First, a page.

Welcome to Alabama: The new North Dakota.

"This evening has been, been hoping that you'd drop in, so very nice. I'll hold your hands, they're just like ice..."

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Thursday, October 15, 2009
Growing up here
Growing up here wasn't all that exciting. Town closed down on Sunday, except for one of the four drug stores. If you needed to do any other business, you either drove to the city or it just didn't get done until Monday. To this day it's still a dry town and county (meaning you can't buy alcohol there, at least not legally).

There was no mall, no bowling alley, and no movie theater. Well there was, but it had been closed down for years. But we found things to do, we made our own trouble and our own fun. When I was little, the teenagers all cruised the town square on Saturday nights. By the time I was old enough to drive, the Winn-Dixie parking lot was the place to be.

There were five stop lights that I can remember. If you timed it just right, you could miss every one. But the four-way stop sign out at the main highway could get backed up four or five cars deep some Friday nights.

There was a little store where they would pump your gas. You could get a fresh-sliced bologna sandwich, an old bottled Coke and a Sunbeam honey bun. But if you were going, you better get there by sundown, because they closed early just like everything else. Growing up here was inconvenient at times.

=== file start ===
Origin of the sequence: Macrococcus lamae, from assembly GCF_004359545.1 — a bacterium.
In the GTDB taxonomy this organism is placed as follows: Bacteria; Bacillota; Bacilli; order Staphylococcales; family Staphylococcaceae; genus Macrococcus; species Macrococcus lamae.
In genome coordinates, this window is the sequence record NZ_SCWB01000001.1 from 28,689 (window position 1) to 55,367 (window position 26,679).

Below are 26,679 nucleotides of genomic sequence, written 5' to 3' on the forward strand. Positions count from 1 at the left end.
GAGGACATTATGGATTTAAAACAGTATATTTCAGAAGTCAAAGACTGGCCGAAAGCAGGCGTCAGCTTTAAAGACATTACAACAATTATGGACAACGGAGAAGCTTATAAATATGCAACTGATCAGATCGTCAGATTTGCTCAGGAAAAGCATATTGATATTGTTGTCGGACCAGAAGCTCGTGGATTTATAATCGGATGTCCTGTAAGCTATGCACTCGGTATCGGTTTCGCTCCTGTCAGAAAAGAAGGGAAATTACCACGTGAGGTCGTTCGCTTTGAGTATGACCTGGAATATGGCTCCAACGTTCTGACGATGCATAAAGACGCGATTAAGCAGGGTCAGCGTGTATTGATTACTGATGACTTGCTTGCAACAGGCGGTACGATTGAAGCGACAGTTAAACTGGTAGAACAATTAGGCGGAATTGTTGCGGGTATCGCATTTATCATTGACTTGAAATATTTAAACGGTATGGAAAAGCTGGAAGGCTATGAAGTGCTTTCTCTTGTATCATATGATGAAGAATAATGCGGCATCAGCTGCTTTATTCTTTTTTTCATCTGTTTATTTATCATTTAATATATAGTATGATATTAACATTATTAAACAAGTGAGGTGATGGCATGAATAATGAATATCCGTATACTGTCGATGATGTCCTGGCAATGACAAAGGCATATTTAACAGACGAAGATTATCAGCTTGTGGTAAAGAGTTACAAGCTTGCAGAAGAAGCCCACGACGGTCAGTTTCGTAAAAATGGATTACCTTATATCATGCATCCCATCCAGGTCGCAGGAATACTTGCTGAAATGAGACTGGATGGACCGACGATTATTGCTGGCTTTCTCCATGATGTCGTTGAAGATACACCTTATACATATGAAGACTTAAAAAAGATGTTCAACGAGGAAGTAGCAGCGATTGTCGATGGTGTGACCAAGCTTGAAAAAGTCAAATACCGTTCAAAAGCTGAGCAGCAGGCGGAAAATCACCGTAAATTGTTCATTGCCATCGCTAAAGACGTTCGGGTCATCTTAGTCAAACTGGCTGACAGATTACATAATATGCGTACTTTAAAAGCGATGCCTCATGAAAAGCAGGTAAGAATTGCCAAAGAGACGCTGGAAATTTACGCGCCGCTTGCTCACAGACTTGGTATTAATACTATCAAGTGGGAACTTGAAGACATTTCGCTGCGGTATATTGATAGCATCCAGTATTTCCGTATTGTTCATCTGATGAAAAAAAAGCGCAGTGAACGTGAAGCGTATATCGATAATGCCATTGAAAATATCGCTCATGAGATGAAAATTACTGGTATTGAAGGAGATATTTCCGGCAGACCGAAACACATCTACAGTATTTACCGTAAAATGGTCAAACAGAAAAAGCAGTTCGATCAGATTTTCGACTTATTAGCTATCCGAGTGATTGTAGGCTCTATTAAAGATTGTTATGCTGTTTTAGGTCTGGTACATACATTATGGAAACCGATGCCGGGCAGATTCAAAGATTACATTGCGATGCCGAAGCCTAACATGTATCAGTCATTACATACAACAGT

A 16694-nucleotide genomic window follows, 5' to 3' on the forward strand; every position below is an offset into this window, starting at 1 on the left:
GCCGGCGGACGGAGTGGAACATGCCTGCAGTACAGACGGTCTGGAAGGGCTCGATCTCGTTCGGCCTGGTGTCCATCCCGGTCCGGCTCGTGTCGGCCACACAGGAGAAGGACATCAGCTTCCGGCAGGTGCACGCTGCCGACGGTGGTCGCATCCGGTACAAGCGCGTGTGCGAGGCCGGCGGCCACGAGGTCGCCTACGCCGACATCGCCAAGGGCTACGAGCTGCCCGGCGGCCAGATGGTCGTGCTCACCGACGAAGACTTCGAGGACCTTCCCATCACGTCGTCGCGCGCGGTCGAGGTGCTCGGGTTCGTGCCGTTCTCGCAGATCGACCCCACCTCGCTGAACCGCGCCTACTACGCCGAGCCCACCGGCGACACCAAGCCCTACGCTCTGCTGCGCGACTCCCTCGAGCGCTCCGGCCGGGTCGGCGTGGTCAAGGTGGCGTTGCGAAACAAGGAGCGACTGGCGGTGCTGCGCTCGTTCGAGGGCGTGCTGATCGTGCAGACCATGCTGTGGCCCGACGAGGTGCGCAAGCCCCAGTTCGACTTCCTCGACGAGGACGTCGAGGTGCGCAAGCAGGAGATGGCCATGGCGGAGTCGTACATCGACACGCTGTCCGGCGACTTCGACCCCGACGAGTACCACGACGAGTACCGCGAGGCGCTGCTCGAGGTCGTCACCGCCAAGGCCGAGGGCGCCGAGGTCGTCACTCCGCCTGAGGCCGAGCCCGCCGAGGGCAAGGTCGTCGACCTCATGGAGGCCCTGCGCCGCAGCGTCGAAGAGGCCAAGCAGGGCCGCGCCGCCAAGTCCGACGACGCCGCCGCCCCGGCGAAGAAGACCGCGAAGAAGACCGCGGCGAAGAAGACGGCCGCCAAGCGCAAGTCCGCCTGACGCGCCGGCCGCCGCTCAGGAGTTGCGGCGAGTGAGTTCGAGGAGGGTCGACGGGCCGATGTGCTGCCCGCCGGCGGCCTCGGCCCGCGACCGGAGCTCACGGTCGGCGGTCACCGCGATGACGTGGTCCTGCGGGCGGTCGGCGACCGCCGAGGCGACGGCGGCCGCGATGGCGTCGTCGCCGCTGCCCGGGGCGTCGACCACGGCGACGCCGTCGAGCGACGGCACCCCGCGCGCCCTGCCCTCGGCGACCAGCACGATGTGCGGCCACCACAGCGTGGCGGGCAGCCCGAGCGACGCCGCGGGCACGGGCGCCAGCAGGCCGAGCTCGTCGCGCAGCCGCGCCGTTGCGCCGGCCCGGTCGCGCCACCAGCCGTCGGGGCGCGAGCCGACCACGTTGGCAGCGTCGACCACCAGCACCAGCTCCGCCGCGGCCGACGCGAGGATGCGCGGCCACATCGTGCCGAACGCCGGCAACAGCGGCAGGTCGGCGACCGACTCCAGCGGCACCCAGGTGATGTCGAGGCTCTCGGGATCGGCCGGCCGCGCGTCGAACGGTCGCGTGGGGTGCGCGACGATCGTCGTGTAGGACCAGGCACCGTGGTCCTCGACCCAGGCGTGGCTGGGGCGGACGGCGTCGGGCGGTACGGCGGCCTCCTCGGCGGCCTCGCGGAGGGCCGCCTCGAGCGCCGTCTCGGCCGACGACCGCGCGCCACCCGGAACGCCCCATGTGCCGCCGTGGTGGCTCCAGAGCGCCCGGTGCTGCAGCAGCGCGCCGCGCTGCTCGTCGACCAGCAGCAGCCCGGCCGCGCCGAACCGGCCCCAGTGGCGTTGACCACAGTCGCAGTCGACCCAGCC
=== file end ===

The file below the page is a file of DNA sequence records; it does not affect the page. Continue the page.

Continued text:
Everybody I knew went to church on Sunday morning. We prayed before the high school football games and before we sat down to eat. To a lot of folks today that might seem a little backward. But I didn't think so then, and I don't think so now.

It seemed like the whole town was at the county fair. If you brought your ticket stub from the high school football game on Friday night, you got in free. They had bingo every night of the fair starting at 8. I remember for the first few years, Mom wouldn't let me play. It was too close to gambling, I guess.

Growing up here, you knew all your neighbors. They knew your business and you knew theirs. You knew the cops in town and more importantly, they knew your parents. And if you got in trouble at school, somehow your momma found out about it before you even got home.

I can't remember the first time I had a glass of sweet tea, but I sure remember my first taste of unsweet. I recall countless evenings playing out in the yard or at someone else's house in the neighborhood, and our parents calling us home when it was time eat.

We shot off fireworks in the backyard on the 4th of July, and usually the 2nd and 3rd and 5th, too. Not once did the neighbors ever complain. A lot of times they'd even come out to watch. Everybody handed out candy on Halloween, except for one lady who always handed out fruit.

Growing up here, we never locked our car doors. It's just something you never thought about. I remember my parents did neighborhood watch one summer when I was little. About the most exciting thing that ever happened was somebody's cow getting out, inside the city limits of course.